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Space exploration has infatuated generations for decades now. What started as a race to master human achievement between superpowers has evolved into a human endeavor concerned with the future of humanity. For what is essentially the entire history of human space exploration, the process has necessitated one thing: money.
The economics of space
When the shuttle program was in full force between running launches between 1981 and 2011, the average cost of sending one pound of material into space ran about $10,000 by conservative estimates, according to Business Insider. Ever since, the space race has largely turned private, and with this shift, competition is driving that cost per pound down.
Elon Musk claims that the Falcon Heavy will be able to take 1 pound of cargo into space for as little as $1000. While that has yet to be seen, this ultimately is a 10 times reduction in cost from just a decade ago.
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This not only means that the cost of launching humans into orbit is getting cheaper, but so too is the cost of getting technology into space, like satellites. SpaceX currently charges about $62 Million to launch a satellite into geostationary transfer orbit (GTO) in 2018. ULA, the main competitor to SpaceX, reportedly charges around $225 million per launch on average with the cheapest coming in at around $100 million.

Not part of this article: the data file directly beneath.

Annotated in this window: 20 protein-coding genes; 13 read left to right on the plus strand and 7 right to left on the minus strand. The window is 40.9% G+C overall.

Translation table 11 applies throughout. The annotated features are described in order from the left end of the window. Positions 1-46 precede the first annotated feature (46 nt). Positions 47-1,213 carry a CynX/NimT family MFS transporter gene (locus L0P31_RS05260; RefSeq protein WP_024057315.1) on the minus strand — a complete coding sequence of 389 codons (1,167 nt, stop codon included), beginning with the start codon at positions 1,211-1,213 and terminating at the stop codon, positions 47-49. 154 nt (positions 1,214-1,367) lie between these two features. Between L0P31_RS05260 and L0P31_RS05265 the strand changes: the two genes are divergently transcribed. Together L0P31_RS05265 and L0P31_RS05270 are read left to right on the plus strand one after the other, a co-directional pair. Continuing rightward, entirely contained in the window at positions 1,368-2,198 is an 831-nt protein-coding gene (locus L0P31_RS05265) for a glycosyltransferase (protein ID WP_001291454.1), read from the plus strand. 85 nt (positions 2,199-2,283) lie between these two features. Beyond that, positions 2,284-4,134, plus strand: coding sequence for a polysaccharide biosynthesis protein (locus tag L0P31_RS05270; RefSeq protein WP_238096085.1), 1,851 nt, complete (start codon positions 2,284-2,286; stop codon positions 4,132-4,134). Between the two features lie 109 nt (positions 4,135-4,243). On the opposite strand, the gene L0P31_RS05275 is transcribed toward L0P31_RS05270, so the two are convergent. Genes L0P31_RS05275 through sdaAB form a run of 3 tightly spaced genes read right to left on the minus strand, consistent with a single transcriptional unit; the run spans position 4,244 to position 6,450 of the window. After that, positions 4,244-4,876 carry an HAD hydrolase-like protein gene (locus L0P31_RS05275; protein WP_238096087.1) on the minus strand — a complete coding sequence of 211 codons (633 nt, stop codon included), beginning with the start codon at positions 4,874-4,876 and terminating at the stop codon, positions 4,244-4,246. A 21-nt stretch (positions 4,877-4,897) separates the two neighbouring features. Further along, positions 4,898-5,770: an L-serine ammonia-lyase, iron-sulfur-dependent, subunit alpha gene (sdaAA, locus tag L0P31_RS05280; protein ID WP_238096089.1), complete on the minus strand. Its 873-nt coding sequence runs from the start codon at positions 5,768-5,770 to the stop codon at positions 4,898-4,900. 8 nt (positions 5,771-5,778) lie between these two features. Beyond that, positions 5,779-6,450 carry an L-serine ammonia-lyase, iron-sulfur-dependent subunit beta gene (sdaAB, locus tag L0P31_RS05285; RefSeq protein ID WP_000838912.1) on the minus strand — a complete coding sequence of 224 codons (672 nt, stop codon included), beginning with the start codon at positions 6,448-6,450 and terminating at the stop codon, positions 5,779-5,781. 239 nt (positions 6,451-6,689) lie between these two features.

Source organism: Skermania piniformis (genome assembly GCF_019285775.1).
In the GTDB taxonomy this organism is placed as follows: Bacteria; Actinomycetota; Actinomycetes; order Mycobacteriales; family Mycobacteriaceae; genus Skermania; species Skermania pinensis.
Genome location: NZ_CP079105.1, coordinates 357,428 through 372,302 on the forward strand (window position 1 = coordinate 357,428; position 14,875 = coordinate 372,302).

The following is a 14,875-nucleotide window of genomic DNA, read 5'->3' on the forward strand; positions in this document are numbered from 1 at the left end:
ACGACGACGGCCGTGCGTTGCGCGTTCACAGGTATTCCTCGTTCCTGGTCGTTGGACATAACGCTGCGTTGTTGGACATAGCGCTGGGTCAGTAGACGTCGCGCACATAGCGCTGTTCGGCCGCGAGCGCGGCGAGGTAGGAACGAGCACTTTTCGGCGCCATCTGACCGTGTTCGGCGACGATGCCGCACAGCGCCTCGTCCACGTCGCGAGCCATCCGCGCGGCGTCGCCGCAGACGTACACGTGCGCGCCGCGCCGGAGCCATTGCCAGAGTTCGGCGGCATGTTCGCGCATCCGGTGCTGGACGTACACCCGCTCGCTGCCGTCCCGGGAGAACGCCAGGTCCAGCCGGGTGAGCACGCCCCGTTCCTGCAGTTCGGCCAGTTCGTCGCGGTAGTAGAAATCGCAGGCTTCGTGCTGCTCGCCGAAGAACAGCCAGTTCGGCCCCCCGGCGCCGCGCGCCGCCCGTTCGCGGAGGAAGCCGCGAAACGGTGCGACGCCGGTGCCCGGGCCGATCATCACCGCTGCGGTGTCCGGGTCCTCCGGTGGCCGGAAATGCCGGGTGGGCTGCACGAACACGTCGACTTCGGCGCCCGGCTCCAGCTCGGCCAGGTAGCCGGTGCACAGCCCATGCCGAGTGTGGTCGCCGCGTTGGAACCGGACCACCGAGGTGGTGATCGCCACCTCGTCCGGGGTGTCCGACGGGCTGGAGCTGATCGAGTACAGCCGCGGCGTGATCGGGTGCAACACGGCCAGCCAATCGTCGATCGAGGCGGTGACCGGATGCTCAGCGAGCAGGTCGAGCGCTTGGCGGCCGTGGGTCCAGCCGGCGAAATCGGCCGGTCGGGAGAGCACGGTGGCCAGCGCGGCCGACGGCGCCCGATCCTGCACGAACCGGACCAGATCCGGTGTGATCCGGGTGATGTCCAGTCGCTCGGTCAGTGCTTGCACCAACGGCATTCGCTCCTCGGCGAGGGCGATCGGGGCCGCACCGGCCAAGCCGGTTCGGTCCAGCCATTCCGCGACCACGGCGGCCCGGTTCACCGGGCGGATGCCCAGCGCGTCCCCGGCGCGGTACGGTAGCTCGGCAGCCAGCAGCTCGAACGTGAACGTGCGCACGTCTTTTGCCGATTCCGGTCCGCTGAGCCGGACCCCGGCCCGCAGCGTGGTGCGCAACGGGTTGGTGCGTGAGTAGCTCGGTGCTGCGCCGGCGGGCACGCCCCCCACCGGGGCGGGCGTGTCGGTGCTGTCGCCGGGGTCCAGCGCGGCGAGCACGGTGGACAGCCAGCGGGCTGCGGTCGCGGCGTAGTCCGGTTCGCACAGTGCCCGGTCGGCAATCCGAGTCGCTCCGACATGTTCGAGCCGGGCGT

The argument for microsats
All this for giant satellites that provide GPS, television, communication technologies – all this to provide the world with the modern tech that makes it go round. This high cost has relegated the industry to basically only large companies, but a question arises. What if you took that large single cargo and split it into tens or hundreds of smaller satellites? Wouldn't the cost per satellite launch come down, making space more accessible to, if not the average human, a high-achieving one?
Yes, it would.
Enter the microsat industry. Commonly referred to as microsats or CubeSats, these tiny little devices can fit in the palm of your hand. Don’t judge tiny satellites by their size though, they are packed with temperature sensors, communications technologies, chemical sensors, you name it, and it can be packed into a space the size of 10x10x10 centimeter cube or less.
The one tradeoff for building satellites this small is generally each one has to have a specific purpose, say detecting hydrogen levels, studying geolocation data, or making other observations. For the most part, these small satellites can only detect and transmit a few things, but according to NASA, that’s not a problem.
The current state of microsats
Microsats have nudged their way into a gaping hole in the space research fields, and they've been around for some time now too. There are currently 2200 CubeSats and NanoSats in orbit around the earth, all of them tracked and compiled on this website here. A quick glance will demonstrate the breadth of uses for these tiny satellites, from earth imaging to radiation monitoring.
While most of the current microsats launched right now are in orbit around Earth, NASA has many proposals on the table for CubeSat missions to Mars, asteroids, and the moon.